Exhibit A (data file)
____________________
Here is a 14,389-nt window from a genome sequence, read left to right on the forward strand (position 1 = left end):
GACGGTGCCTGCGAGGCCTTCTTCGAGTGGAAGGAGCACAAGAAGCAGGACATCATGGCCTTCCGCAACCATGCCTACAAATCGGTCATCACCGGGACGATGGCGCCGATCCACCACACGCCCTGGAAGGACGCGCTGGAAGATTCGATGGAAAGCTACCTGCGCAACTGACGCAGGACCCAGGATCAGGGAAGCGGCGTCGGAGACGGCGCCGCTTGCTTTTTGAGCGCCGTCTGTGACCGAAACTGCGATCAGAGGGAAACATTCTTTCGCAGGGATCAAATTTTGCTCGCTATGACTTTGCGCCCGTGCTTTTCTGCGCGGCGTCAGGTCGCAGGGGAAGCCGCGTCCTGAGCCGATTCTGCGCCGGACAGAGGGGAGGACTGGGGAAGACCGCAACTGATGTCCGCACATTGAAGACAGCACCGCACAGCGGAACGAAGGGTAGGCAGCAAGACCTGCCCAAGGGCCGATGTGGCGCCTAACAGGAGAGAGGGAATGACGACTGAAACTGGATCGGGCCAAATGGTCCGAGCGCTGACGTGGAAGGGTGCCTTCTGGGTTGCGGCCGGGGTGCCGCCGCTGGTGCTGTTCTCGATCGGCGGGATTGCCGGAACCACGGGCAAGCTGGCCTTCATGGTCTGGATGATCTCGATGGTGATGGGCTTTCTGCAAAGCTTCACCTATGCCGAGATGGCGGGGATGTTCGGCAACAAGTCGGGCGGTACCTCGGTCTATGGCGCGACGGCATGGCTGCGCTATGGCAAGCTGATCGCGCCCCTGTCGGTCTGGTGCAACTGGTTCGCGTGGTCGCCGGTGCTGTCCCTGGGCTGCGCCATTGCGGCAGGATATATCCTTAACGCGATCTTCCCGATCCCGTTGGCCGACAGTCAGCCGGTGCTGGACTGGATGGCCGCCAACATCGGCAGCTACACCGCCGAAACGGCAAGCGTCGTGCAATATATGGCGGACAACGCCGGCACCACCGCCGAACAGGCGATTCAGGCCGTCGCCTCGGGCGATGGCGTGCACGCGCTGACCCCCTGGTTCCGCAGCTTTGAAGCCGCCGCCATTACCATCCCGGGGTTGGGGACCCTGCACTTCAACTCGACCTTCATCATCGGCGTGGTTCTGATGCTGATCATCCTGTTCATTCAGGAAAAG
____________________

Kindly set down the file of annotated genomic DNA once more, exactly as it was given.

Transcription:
Here is a 14,389-nt window from a genome sequence, read left to right on the forward strand (position 1 = left end):
GACGGTGCCTGCGAGGCCTTCTTCGAGTGGAAGGAGCACAAGAAGCAGGACATCATGGCCTTCCGCAACCATGCCTACAAATCGGTCATCACCGGGACGATGGCGCCGATCCACCACACGCCCTGGAAGGACGCGCTGGAAGATTCGATGGAAAGCTACCTGCGCAACTGACGCAGGACCCAGGATCAGGGAAGCGGCGTCGGAGACGGCGCCGCTTGCTTTTTGAGCGCCGTCTGTGACCGAAACTGCGATCAGAGGGAAACATTCTTTCGCAGGGATCAAATTTTGCTCGCTATGACTTTGCGCCCGTGCTTTTCTGCGCGGCGTCAGGTCGCAGGGGAAGCCGCGTCCTGAGCCGATTCTGCGCCGGACAGAGGGGAGGACTGGGGAAGACCGCAACTGATGTCCGCACATTGAAGACAGCACCGCACAGCGGAACGAAGGGTAGGCAGCAAGACCTGCCCAAGGGCCGATGTGGCGCCTAACAGGAGAGAGGGAATGACGACTGAAACTGGATCGGGCCAAATGGTCCGAGCGCTGACGTGGAAGGGTGCCTTCTGGGTTGCGGCCGGGGTGCCGCCGCTGGTGCTGTTCTCGATCGGCGGGATTGCCGGAACCACGGGCAAGCTGGCCTTCATGGTCTGGATGATCTCGATGGTGATGGGCTTTCTGCAAAGCTTCACCTATGCCGAGATGGCGGGGATGTTCGGCAACAAGTCGGGCGGTACCTCGGTCTATGGCGCGACGGCATGGCTGCGCTATGGCAAGCTGATCGCGCCCCTGTCGGTCTGGTGCAACTGGTTCGCGTGGTCGCCGGTGCTGTCCCTGGGCTGCGCCATTGCGGCAGGATATATCCTTAACGCGATCTTCCCGATCCCGTTGGCCGACAGTCAGCCGGTGCTGGACTGGATGGCCGCCAACATCGGCAGCTACACCGCCGAAACGGCAAGCGTCGTGCAATATATGGCGGACAACGCCGGCACCACCGCCGAACAGGCGATTCAGGCCGTCGCCTCGGGCGATGGCGTGCACGCGCTGACCCCCTGGTTCCGCAGCTTTGAAGCCGCCGCCATTACCATCCCGGGGTTGGGGACCCTGCACTTCAACTCGACCTTCATCATCGGCGTGGTTCTGATGCTGATCATCCTGTTCATTCAGGAAAAG